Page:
Korean Buncheong Ceramics from the Leeum, Samsung Museum of Art by Soyoung Lee and Jeong Seung-Chang. Bold, sophisticated, engaging, and startlingly modern, Buncheong ceramics emerged as a distinct Korean art form in the 15th and 16th centuries, only to be eclipsed on its native ground for more than 400 years by the overwhelming demand for porcelain. Elements from the Buncheong idiom were later revived in Japan, where its spare yet sensual aesthetic was much admired and where descendants of Korean potters lived and worked. This innovative study features 60 masterpieces from the renowned Leeum, Samsung Museum of Art in Seoul, as well as objects from The Metropolitan Museum of Art, and presents current scholarship on Buncheong's history, manufacture, use, and overall significance. The book illustrates why this historical art form continues to resonate with Korean and Japanese ceramists working today and with contemporary viewers worldwide.
Meiji Ceramics: The Art of Japanese Export Porcelain and Satsuma Ware 1868-1912 by Gisela Jahn. This book examines the history of Japanese export porcelain in the Meiji era in the context of political, economic and cultural developments and with special emphasis on stylistic influence from the West. The more than 150 illustrations reproduce major items made in all the main centers of ceramic production by a wide variety of artists-craftsmen. The domestic market and national exhibitions, leading craftsmen, manufacturers and trading companies, inscriptions and marks are the subject of appendices. A detailed chronology, a glossary and a bibliography complete this first-ever comprehensive account of Japanese export ceramics in the Meiji era.
Scientific Research on Historic Asian Ceramics, Proceedings of the Fourth Forbes Symposium at the Freer Gallery Art by Blythe Mccarthy, Ellen Salzman Chase et al.. Asian ceramics in their many forms and functions - utilitarian, aesthetic, and religious - are the subject of this volume. Through analysis of their composition, technology, typology, and use, researchers from all over the world examine their similarities and differences, and explore broader questions regarding their historical and cultural context, such as trade and technology transfer between East and West Asia. Topics include Myanmar ceramics, Seljuq tiles, Korean and Chinese high-fired ceramics, Chinese and Japanese lead-glazed wares, Chinese funerary sculptures, Khmer kilns, and the study of ceramics through inscriptions. With colour plates.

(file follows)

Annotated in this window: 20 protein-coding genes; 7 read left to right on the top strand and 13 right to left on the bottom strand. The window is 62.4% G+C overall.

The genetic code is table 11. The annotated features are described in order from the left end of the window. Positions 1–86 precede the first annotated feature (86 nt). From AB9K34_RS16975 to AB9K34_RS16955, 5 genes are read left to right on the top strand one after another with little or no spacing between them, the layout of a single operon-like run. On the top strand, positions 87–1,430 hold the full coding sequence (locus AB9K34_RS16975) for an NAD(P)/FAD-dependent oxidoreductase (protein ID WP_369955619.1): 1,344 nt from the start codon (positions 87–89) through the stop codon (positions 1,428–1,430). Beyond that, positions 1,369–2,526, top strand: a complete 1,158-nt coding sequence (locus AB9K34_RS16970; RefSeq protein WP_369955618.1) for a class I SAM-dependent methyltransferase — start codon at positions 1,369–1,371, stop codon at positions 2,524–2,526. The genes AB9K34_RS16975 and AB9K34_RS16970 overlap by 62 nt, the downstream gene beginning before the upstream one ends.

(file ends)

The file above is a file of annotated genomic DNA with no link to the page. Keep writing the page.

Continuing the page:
New and Revised Handbook of Marks on Chinese Ceramics by Gerald Davison, Gerald. The 2010 publication of this revised handbook on markings is a major landmark for anyone concerned with Chinese ceramics. An illustrated introduction on the development of Chinese script, the usage, styles and symbolism of markings is followed by inset reproductions of all known markings, a total of 3392. These are all numbered in sections, according to the number of characters and also those in Zhuanshu script and marks which comprise symbols and not characters. The final section is a directory of marks in pinyin romanisation and in English translation with general notes on usage.
Chinese Ceramics by Stacey Pierson. This history of Chinese ceramic design draws on the major collections at the V&A Museum. The extensively illustrated chapters are on: patterns of production, manufacture and industry including blue-and-white ceramics; aesthetics, design and style including decoration and the meaning of dragons over the centuries; consumption in China and beyond including religious usages, global trade and evidences from shipwrecks; and Chinese ceramics in the modern world, including artist-designed and politically motivated post-Imperial artefacts. With map, chronology, bibliography and index.